Historically, BCEHS has relied heavily on ‘on-call’ staffing for its ambulances in rural and remote communities. Paramedics make themselves available for shifts, often around other jobs and commitments, without a guarantee of reliable pay. This has made it difficult to attract and retain paramedics in smaller communities and has presented some challenges ensuring ambulances are always staffed.
Working together with the Ambulance Paramedics and Dispatchers Association of BC, this staffing challenge is being addressed head-on with the introduction of more than 600 new full-time paramedic positions across the province, as well as new positions in dispatch.
Among the changes is a new type of position called the ‘Scheduled On-Call’ (SOC) model. It means permanent regular positions with guaranteed wages and full health benefits for the first time in many rural and remote communities.
The Scheduled On-Call model means that shifts can be fully scheduled, without waiting for the availability of on-call paramedics. It also introduces regular permanent supervisory unit chief positions in certain ambulance stations where unit chiefs were serving in on-call positions. Some areas will also see additional community paramedic services.
The transition to this new staffing model was prototyped on Vancouver Island and some of the Gulf Islands this past summer and will be implemented in ambulance stations across the rest of the province by late 2021. Overall, the Scheduled On-Call model will be creating 190 regular positions in the province’s rural and remote communities.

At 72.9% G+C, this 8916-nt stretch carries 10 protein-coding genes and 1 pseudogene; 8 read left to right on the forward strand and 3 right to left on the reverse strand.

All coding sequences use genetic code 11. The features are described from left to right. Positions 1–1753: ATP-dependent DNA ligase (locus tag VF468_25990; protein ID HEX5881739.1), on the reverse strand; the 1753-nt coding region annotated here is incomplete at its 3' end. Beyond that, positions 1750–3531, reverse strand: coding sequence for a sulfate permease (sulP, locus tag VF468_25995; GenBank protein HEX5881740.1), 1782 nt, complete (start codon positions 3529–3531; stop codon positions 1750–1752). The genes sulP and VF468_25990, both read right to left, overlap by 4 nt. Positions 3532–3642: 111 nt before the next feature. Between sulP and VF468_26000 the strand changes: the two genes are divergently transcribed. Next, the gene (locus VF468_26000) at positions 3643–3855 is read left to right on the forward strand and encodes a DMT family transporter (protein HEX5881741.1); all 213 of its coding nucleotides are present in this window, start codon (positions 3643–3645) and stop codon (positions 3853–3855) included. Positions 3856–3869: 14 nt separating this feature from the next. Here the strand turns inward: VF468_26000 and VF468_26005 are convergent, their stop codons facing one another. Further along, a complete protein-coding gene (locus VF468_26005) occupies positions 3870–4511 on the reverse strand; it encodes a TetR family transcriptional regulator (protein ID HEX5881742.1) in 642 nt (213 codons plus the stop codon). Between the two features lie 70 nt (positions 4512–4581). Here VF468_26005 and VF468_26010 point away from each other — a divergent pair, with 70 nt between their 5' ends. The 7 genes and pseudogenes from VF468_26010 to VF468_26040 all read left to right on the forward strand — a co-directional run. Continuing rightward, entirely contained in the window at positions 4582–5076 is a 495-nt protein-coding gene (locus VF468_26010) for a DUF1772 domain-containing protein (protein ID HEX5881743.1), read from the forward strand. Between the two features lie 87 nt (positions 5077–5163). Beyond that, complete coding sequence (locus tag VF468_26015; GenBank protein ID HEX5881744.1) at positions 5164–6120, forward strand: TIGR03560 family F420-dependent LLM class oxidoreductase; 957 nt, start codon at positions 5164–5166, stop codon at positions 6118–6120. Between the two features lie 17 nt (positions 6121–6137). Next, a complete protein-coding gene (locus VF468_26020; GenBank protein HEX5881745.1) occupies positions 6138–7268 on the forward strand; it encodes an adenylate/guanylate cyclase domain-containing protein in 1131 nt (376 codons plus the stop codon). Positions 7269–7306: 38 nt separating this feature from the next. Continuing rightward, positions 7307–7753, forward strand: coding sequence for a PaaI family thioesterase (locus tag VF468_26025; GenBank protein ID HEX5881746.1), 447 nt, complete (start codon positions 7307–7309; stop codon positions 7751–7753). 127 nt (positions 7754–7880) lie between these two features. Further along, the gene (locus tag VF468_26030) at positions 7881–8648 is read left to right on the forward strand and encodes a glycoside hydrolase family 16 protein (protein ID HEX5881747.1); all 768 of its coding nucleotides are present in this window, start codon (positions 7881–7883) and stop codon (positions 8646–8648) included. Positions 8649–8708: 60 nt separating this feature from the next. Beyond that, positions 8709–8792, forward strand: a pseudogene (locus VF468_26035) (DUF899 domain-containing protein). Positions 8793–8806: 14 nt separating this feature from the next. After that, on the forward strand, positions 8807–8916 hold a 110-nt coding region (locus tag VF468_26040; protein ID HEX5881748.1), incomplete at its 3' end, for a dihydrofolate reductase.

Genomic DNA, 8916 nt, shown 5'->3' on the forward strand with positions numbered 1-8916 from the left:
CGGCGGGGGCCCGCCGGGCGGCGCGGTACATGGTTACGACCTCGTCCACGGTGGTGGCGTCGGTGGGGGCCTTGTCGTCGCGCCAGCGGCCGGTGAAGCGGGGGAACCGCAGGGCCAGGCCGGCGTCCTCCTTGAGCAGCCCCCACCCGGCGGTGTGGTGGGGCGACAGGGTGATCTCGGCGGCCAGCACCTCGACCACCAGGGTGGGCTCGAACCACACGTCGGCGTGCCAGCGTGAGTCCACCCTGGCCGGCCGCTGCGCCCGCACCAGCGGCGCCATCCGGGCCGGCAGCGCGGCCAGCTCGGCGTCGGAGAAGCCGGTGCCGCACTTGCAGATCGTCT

Hundreds of other (non-SOC) permanent positions are also being created in urban, rural and remote communities as BCEHS gradually ends the practice of ‘standby’ staffing, and by converting temporary ambulance placements to permanent ones.
All of the staffing changes throughout the province are based on in-depth analysis of 911 and hospital transfer call volumes as well as current BCEHS resources in ambulance stations that serve these communities. To ensure resources are best allocated to serve patients, and to ensure that paramedic workloads support employee well-being, we will monitor and adjust the changes as needed.
These changes are exciting and necessary for improvements to happen, yet there’s no doubt this transitional period is also a challenging time for some BCEHS employees who have dedicated themselves to serving in on-call positions for many years. BCEHS appreciates this incredible dedication and is working to support employees through this major transformation of our service model.
[Article updated October 8, 2021]